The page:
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TARP Funds Opening to Small Businesses?

By Caleb Groos | Last updated on

The Obama administration is reportedly thinking about opening up some of the $700 billion in TARP funds to small businesses. With TARP money already having been given to automakers and insurance companies in addition to banks, many small businesses ask: why not us?

Troubled Asset Relief Program (TARP) funds were originally intended to help mend financial institutions.

Small business owners and workers watching the goverment use TARP funds to bail out automakers and insurers have since been wondering: where is the bailout for small businesses?

The Washington Post reports that small businesses could soon join GM, Chrysler and AIG as TARP recipients. Though no firm plan has been put forth, Treasury Secretary Geitner reportedly supports the idea of opening up TARP funds to small businesses.

As explained by the Post, if TARP funds were redirected to small businesses, it would likely come through a vastly expanded SBA 7(a) loan program. The 7(a) program is the largest SBA loan program. It allows eligible small businesses access to capital at a lower rate of interest though government backing of loans from private lenders. As previously discussed, the rate of guarantee was recently raised to 90%.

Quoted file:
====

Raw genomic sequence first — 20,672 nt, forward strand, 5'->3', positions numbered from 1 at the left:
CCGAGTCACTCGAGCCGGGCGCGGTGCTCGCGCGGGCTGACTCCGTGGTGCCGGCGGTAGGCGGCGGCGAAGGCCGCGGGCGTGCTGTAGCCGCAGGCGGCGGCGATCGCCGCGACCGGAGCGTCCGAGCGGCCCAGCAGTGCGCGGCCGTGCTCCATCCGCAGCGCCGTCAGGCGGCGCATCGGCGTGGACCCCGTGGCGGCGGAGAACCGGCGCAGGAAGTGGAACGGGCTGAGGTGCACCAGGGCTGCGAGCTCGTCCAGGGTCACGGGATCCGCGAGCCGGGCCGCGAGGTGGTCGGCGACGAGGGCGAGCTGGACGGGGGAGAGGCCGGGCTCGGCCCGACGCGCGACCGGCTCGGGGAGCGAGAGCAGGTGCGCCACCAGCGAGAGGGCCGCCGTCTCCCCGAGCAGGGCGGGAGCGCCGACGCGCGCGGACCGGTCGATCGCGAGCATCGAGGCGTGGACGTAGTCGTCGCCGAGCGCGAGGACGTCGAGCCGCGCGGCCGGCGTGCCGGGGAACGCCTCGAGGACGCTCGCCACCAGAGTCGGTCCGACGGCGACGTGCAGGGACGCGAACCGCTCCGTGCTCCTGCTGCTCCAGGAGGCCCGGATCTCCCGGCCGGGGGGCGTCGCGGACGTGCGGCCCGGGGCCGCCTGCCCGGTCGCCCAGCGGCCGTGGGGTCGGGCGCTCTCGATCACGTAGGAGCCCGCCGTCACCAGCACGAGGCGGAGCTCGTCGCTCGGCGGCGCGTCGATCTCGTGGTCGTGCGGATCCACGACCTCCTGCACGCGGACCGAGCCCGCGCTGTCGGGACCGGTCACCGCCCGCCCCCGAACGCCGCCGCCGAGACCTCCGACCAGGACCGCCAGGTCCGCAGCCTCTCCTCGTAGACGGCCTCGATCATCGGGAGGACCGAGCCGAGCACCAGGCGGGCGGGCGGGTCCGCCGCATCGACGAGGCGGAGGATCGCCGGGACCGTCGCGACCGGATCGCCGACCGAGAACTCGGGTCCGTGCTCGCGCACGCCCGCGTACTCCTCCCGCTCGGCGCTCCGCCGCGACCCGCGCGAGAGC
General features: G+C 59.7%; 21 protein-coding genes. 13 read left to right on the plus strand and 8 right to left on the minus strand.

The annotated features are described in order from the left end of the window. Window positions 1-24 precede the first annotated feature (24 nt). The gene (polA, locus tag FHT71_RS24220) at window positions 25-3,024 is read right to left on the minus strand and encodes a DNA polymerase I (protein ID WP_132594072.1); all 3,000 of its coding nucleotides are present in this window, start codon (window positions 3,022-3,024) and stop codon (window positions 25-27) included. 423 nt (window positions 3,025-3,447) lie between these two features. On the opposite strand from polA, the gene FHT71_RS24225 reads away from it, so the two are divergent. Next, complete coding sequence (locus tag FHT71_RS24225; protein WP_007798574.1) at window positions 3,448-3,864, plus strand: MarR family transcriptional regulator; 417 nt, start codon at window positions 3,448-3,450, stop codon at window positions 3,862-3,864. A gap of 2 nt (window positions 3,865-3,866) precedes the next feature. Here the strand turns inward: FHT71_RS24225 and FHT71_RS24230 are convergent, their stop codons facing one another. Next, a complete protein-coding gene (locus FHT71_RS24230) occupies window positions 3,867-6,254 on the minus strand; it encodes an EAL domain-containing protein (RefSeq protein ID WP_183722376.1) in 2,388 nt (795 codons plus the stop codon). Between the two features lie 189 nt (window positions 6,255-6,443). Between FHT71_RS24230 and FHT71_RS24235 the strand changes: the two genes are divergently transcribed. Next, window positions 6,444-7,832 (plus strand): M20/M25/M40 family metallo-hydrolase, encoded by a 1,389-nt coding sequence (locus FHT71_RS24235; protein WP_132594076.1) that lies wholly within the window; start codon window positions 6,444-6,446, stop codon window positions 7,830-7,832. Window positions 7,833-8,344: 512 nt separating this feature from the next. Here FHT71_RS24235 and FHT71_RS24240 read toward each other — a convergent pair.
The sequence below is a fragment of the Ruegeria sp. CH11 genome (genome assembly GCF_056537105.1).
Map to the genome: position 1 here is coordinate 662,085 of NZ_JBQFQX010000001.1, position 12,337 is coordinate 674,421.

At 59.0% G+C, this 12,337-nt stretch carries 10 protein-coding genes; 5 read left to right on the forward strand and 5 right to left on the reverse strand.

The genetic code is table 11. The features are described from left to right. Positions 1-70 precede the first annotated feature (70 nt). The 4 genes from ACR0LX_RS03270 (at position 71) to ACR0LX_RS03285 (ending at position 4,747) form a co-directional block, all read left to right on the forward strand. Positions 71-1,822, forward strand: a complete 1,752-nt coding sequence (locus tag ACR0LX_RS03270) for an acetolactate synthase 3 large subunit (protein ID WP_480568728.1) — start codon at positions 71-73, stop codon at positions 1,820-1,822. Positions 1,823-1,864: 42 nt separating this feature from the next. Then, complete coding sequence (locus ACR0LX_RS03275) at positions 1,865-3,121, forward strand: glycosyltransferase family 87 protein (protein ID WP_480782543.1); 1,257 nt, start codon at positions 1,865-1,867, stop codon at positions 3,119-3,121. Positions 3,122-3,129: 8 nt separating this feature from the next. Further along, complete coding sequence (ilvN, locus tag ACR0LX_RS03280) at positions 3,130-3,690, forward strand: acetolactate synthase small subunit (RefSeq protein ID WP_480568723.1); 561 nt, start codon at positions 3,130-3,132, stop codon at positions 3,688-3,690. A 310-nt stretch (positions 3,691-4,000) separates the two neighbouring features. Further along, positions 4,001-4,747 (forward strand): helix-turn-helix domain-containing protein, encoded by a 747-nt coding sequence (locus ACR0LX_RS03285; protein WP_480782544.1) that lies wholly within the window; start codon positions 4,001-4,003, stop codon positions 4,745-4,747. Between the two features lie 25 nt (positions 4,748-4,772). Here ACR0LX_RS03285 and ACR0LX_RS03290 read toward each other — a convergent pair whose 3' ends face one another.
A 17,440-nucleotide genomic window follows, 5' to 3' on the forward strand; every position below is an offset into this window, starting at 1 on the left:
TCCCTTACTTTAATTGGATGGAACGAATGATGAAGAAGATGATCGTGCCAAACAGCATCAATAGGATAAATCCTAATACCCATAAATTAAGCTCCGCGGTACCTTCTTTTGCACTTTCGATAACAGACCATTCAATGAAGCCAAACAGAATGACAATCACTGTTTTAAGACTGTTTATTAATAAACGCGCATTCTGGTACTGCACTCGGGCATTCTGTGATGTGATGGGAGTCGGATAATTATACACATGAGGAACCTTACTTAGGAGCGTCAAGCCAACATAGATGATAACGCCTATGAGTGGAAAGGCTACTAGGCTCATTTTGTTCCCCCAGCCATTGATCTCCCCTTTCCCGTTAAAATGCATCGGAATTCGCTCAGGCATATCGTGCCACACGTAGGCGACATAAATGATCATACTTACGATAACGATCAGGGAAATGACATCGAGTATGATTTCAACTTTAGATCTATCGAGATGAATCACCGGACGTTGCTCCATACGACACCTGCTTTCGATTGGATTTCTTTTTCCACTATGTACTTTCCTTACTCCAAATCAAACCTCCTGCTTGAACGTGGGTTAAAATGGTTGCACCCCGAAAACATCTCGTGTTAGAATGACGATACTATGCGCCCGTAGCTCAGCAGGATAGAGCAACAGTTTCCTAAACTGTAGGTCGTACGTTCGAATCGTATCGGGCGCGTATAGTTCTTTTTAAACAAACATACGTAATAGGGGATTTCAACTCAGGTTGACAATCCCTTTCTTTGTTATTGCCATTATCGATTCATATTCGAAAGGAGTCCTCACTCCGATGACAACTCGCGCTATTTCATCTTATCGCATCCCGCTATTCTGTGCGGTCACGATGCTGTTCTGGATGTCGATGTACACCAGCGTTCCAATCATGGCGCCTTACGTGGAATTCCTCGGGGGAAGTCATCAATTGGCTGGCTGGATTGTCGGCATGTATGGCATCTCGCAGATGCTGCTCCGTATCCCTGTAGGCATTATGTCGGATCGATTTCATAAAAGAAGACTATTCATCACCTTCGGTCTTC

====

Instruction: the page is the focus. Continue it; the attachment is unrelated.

7(a) loans can be used for a wide variety of purposes including: to purchase land or equipment, as long or short term working capital, to refinance existing debt, and to purchase another business.

The Post reports that administration officials want to stem the tide of small business workers joining the unemployment rolls.

Proponents argue that TARP has already been shifted from its original purpose of shoring up financial institutions. With small businesses representing a large proportion of jobs, they argue that boosting loans to small business will help push us onto the road to recovery.

As the Post points out, getting private lenders on board would be key to opening TARP funds to small businesses. Administration officials reportedly are concerned as to whether banks would lower their lending standards in exchange for the enhanced government backing of 7(a) loans.

As declining lending rates illustrate, getting private lenders to participate may be no easy task.

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